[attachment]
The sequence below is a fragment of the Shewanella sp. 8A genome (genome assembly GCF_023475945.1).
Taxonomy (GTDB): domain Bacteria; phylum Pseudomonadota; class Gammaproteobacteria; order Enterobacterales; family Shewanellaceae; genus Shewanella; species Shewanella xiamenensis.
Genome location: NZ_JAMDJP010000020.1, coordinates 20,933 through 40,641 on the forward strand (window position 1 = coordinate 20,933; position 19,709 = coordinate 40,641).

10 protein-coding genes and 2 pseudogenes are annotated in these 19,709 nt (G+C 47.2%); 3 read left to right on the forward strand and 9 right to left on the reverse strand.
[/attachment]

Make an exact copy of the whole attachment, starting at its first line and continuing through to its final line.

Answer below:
The sequence below is a fragment of the Shewanella sp. 8A genome (genome assembly GCF_023475945.1).
Taxonomy (GTDB): domain Bacteria; phylum Pseudomonadota; class Gammaproteobacteria; order Enterobacterales; family Shewanellaceae; genus Shewanella; species Shewanella xiamenensis.
Genome location: NZ_JAMDJP010000020.1, coordinates 20,933 through 40,641 on the forward strand (window position 1 = coordinate 20,933; position 19,709 = coordinate 40,641).

10 protein-coding genes and 2 pseudogenes are annotated in these 19,709 nt (G+C 47.2%); 3 read left to right on the forward strand and 9 right to left on the reverse strand.